Triumph Hurdle Tips: Pastor makes appeal

Mick Pastor (far left) chased home Allmankind on British debut at Cheltenham in November.
Mick Pastor (far left) chased home Allmankind on British debut at Cheltenham in November.

Following the release of entries for the Triumph Hurdle last week, Dan O'Connell has taken a look at the field and picked out his best bet at this stage...

The JCB Triumph Hurdle kicks off the fourth and final day of racing at the Cheltenham Festival, and it is always one of the most anticipated races of the week. With the entries just announced for this year's renewal, this edition is set to be no exception.

By the Friday of the famous meeting, punters are entitled to feel a little punch-drunk, exhausted by the unrelenting action. Gambles landed, bubbles burst, legends created, reputations in shatters and torn-up betting slips aplenty. The prospect of the very best four-year-old juveniles competing is just the antidote required to rouse the spirits - and rouse them we might. The Triumph Hurdle, once considered one of the trickier puzzles to solve, has become a much more appealing proposition for backers. This is mainly due to the advent of the Fred Winter Juvenile Handicap. In fact, since the inaugural running of that race in 2005, 10 of the 15 winners of the Triumph Hurdle have been in the top 3 in the betting, and this has very much become a race that respects the form book. And, rather helpfully, the ante-post market this year has 3 horses way ahead of the rest. We can begin by analysing their credentials.

Aspire Tower is the leading hope for the Irish in this race as far as the betting is concerned, and he looks the least complicated to assess. An unremarkable performer for Richard Hannon on the Flat, the switch to obstacles looks set to be the making of this horse. Trained by Henry de Bromhead in County Waterford, Aspire Tower won his maiden at Punchestown with consummate ease. He then confirmed the promise of his debut exactly a month later, winning the Grade 2 Juvenile Hurdle at Leopardstown on St Stephen's Day in an even more impressive fashion. His jumping was straight and, in the main, neat and accurate. He looked relaxed, professional and unhurried, and he had the majority of the other Irish contenders in behind him that day. He will need to bounce back from a fall at the final flight in Sunday's Spring Juvenile Hurdle at Leopardstown, departing when seemingly losing the battle with Ceberus at the time - who himself was collared by A Wave Of The Sea late on - but he can't be discounted here.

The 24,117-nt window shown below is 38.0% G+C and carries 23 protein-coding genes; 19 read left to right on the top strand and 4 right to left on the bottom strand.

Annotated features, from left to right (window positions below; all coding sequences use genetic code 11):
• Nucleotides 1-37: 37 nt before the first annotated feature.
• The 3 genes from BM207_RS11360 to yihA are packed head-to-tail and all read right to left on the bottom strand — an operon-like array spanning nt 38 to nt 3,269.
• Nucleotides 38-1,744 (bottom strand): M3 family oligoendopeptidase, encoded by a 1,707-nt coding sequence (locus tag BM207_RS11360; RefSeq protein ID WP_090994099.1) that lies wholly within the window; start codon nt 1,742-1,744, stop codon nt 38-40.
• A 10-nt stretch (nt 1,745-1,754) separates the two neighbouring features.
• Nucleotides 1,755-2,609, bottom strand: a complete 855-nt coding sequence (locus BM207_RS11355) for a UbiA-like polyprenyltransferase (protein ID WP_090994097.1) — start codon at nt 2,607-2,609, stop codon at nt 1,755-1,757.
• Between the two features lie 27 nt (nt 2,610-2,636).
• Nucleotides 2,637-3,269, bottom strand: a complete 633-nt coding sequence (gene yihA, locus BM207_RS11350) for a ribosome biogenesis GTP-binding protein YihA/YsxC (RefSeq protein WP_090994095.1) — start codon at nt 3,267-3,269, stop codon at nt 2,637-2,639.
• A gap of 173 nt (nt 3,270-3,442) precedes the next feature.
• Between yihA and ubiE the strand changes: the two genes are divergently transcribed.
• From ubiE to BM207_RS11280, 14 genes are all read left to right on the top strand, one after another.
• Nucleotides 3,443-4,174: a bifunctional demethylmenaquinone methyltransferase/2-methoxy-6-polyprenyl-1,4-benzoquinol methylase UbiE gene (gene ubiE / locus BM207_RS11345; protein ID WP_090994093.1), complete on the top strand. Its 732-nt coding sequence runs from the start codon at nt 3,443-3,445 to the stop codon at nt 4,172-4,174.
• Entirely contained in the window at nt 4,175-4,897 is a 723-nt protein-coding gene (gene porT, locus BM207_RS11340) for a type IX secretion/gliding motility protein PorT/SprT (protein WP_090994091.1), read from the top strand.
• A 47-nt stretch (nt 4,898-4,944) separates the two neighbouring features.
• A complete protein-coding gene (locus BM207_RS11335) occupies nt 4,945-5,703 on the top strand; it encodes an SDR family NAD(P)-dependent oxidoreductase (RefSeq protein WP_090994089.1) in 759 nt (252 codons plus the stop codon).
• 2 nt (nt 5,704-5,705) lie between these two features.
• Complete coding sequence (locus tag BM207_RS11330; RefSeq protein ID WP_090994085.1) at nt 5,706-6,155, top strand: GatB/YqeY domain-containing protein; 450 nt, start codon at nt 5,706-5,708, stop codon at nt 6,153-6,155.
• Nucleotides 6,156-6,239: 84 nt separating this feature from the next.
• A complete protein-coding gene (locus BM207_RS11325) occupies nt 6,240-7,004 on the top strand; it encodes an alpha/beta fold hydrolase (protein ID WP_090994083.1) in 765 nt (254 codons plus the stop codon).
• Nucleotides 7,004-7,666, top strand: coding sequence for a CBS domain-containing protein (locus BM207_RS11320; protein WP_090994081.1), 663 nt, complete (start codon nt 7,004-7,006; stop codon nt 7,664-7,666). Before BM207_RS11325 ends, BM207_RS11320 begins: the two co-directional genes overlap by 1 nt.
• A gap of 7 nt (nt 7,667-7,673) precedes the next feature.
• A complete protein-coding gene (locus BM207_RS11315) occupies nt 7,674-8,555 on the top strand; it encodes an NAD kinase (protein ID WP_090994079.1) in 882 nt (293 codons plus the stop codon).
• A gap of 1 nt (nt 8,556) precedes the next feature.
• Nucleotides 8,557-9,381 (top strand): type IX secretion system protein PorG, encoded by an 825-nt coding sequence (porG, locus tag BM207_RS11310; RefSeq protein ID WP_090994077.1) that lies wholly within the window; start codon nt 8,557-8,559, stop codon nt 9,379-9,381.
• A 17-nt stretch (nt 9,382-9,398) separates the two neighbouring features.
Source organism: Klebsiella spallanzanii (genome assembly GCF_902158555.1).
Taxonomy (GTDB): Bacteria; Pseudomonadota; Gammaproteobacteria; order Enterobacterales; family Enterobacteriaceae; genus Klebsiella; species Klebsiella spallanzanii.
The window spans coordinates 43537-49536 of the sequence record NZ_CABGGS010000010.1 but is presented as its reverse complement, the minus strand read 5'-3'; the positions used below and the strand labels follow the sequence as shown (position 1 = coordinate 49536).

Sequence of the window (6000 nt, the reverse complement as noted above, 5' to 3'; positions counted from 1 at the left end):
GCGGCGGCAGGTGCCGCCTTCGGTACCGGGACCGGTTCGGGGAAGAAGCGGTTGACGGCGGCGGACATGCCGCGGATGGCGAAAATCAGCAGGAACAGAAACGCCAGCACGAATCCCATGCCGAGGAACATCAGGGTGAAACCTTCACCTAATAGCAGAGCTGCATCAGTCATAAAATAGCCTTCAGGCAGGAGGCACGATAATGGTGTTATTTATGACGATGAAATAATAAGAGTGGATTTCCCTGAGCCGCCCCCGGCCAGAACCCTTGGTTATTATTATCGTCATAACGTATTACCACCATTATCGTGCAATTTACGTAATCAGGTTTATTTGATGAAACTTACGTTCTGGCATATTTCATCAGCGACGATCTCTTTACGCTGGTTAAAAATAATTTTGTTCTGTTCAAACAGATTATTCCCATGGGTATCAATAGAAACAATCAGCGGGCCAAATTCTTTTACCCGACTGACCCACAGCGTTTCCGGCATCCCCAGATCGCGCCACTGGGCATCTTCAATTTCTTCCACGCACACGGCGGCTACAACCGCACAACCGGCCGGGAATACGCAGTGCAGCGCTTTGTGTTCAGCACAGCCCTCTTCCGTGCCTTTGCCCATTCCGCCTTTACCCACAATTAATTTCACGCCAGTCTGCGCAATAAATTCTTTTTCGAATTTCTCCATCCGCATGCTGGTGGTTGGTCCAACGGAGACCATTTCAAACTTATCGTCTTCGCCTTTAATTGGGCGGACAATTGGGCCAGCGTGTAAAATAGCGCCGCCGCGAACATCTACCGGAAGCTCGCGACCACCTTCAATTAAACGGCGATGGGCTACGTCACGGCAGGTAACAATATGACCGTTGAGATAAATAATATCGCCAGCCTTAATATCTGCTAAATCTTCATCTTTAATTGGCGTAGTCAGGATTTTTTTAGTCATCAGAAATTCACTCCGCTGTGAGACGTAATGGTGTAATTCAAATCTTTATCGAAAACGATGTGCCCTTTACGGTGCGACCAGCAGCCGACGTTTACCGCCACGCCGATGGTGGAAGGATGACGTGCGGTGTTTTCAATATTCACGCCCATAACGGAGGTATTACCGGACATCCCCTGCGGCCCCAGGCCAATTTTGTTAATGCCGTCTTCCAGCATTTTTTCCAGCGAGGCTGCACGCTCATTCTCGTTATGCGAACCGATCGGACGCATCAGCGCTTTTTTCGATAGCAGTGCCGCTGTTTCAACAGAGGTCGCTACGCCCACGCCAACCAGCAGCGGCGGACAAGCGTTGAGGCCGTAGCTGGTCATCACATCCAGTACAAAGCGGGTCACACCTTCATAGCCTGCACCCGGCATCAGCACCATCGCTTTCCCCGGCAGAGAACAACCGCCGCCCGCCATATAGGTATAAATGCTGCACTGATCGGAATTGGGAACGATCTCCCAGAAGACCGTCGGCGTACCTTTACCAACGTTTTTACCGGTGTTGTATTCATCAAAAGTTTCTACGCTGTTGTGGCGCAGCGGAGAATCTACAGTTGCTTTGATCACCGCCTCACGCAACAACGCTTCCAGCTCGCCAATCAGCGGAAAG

Unfortunately, the picture isn't quite as clear on this side of the Irish Sea, and we have two leading contenders on these shores, both of whom are typified not by their professionalism, but by their raw ability. Goshen had been a progressive sort for dual-purpose trainer Gary Moore on the Flat, winning three minor events on the spin before being switched to hurdles for a juvenile campaign. Characterised by his enormous engine, Goshen has made-all to win three times this winter, and he could hardly have looked more impressive in doing so. He does, however, have a tendency to hang right at his hurdles, which would be a major concern for any horse at the left-handed Cheltenham track. His jumping in general will need to improve if he is to be competitive here, and with there also being question marks over the form of his wins, he is best left.

Allmankind for the Skelton team is another precocious talent. He is 3/3 this term, taking in both the Triumph Juvenile Hurdle trial at Cheltenham during the November meeting and the Grade 1 Juvenile Hurdle at Chepstow at Christmas along the way. He has a very aggressive style of racing, making all from the front, racing freely and keenly. His nine-length victory over Cerberus at Chepstow looks to be a good yardstick, as Cerberus readily won a Grade 3 in Ireland in the autumn before being snapped up by JP McManus - and he's since placed in a Grade 1 contest at Leopardstown. Allmankind also has the coveted course experience, which can prove invaluable at Cheltenham. The niggling doubt with him is whether he can sustain a similar effort in a race of this depth and quality, and it's worth noting that he is unlikely to be afforded a soft lead here.